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Convergent encryption uses a message digest of the plaintext as the key to encrypt the plaintext to produce the ciphertext.

This is useful for automatic content sharing because it produces a deterministic ciphertext between unrelated parties who encrypt it without revealing contents to parties who never encrypted it. Weaknesses exist, but it can be a useful thing for automatic content sharing in storage systems.

e.g.

compute SHA256 of plaintext -> KEY1

Use KEY1 to encrypt plaintext using AES256 with CBC -> ciphertext

compute SHA256 of cyphertext -> ID1

When sharing, it would be nice to avoid malicious collisions (e.g. widely distributing the funny graphic in email, identified by ID1, and converting it to something obscene in automatically-shared storage that also happens to have ID1).

The straightforward way is to make sure the hash algorithm is secure. SHA256 is reasonably secure even against collision attacks, which is a greater vulnerability than the preimage attacks.

But let's say you want to store your blocks in a medium that identifies objects by a weaker hash, such as MD5, which is vulnerable to collision attacks. In the above example, this means that ID1 is computed or verified using MD5 instead of SHA256, because it is done by the system when storing the ciphertext. Specifically AWS S3 supports MD5 on objects, specifically not intended for security but it is there. KEY1 is still computed using SHA256 since that is not part of the object identification/verification process.

The question is, does the process of convergent encryption protect adequately against collision attacks to make them infeasible like preimage attacks of MD5?

It seems like on the one hand, producing a plaintext that after encryption with a known key collides might not be difficult because you can decrypt anything with a symmetric key.

But convergent encryption means that as you mutate your cyphertext looking for a collision changing the plaintext, the key changes as well. Colliding cyphertexts can be produced, but finding cyphertexts that can be mapped back to a plaintext whose MD used as a key produces the cyphertext during encryption seems difficult.

Is it likely that there is a practical way to compute collisions, or did the convergent encryption preprocessing make the weaker MD5 of the storage medium no longer vulnerable to collisions of content that originated as plaintext?

All I have to go on is that it boggles my mind how this collision could be computed, but this sort of instinct can be wrong, so I was wondering whether anyone else had thoughts on whether it might be achieved.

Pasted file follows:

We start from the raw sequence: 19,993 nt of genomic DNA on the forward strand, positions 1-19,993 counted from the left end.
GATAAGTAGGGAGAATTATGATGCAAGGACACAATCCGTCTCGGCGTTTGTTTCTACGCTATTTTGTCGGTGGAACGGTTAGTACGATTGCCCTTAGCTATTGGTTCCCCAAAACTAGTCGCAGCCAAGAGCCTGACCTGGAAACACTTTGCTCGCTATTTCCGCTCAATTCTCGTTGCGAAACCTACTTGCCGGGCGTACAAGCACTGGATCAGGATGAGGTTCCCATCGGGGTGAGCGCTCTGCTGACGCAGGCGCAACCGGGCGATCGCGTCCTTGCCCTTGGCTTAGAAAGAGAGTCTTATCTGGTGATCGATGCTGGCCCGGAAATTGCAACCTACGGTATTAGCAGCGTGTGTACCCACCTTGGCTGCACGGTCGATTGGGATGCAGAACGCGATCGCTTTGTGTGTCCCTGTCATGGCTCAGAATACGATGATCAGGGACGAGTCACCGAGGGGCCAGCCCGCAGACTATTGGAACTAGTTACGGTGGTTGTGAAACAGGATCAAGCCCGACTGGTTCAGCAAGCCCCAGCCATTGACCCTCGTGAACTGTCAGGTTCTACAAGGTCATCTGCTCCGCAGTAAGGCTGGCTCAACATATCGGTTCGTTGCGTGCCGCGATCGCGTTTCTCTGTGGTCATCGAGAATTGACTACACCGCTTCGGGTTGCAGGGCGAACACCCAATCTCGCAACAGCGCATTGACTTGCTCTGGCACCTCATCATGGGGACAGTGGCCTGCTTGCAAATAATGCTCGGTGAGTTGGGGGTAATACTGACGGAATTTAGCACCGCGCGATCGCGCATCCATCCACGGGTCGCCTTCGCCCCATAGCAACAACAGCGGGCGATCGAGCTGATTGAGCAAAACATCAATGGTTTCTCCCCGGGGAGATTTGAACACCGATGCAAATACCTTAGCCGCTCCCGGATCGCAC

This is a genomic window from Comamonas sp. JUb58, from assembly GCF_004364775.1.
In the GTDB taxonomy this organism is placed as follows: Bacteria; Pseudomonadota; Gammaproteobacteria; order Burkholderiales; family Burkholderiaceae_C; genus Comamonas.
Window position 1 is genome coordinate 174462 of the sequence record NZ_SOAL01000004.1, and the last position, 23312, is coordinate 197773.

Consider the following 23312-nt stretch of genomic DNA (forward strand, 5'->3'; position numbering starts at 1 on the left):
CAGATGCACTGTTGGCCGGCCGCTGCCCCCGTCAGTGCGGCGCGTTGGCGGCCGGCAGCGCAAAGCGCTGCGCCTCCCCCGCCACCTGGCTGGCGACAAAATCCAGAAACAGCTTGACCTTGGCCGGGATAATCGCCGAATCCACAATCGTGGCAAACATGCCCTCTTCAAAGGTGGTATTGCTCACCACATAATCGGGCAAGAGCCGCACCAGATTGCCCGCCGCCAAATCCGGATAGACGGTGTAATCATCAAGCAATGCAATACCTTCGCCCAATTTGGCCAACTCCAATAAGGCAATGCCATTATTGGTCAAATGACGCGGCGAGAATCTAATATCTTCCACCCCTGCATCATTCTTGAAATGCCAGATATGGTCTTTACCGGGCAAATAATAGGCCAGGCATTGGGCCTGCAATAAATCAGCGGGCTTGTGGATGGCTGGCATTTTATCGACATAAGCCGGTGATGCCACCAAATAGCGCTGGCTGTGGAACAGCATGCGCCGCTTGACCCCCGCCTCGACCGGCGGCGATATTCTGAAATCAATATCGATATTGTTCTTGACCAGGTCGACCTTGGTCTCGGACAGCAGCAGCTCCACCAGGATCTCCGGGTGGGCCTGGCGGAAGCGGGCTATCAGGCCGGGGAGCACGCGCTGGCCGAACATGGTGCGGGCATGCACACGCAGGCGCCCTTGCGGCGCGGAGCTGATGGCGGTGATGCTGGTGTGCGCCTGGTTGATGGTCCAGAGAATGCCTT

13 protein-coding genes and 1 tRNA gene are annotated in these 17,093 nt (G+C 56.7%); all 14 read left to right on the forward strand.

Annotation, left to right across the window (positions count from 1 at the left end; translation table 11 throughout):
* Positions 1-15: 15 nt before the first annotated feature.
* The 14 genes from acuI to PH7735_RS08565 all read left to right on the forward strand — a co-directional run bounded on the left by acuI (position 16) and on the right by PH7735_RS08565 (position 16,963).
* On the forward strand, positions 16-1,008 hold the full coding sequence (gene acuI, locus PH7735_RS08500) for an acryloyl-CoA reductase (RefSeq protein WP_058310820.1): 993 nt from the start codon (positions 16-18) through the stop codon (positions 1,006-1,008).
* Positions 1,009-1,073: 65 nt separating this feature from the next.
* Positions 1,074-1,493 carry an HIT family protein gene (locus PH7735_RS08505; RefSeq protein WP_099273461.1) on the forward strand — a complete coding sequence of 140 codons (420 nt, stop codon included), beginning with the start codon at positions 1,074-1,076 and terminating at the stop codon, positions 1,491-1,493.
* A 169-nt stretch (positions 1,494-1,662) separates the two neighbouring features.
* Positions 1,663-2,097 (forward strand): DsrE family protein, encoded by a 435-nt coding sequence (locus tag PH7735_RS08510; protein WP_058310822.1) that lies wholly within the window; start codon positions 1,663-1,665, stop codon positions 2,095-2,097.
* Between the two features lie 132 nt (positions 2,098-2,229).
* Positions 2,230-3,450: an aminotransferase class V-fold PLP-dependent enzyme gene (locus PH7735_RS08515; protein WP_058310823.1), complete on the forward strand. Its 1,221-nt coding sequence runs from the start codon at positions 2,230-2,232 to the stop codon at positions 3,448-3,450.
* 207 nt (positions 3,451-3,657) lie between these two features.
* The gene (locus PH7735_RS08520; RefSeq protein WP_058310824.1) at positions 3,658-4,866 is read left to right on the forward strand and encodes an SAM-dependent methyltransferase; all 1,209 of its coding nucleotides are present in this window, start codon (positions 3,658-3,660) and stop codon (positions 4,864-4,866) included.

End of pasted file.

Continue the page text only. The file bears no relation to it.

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  • $\begingroup$ The idea is lacking the information which kind of symmetric cipher you're using to encrypt the content. And that is crucial for the whole idea: Given a plaintext $m$ and a ciphertext $c$, is it possible to find a key $k$ s.t. $E_k(m)=c$? This can be easy (obvious example: OTP) or difficult/practically impossible (current block ciphers). But it has to be specified. $\endgroup$ – tylo Apr 21 '17 at 13:30
  • $\begingroup$ Edited to specify AES256 in the example. $\endgroup$ – N. Arendse Apr 21 '17 at 14:03
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The answer should be "No. A convergently-encrypted ciphertext is not safe from collision attacks."

Just because it is encrypted convergently does not mean it is not subject to collision attacks. MD5 has 128 bits, therefore, I could expect to have to generate at worst around 2^64 attempts to crack it.

Each collision attempt is more complex to generate because of the need to generate a new key via SHA256, reencrypt, and recompute MD5. There is no need to re-SHA256 the entire plaintext each time for the key, and it is also not obvious whether or not there might be a way to exploit known weaknesses of the MD5 hash to crack it in less than 2^64 attempts, but the question as stated was whether it was safe from a collision attack, and the simple answer has to be "No".

The 2^64 worst case seems to be similar to that of the Google SHAttered SHA1 collision demonstration even if generating each attempt requires more computation for convergent encryption. "Safe" might be a relative term that I did not define. I will try to be more concise in the future. But using MD5 to guarantee non-colliding convergently-encrypted content should not pass a security review. This would be why in the SHA2 specification there is no hash with less than 224 bits, which is 96 rounds greater than MD5, a factor of 2^48 difference for collision attacks.

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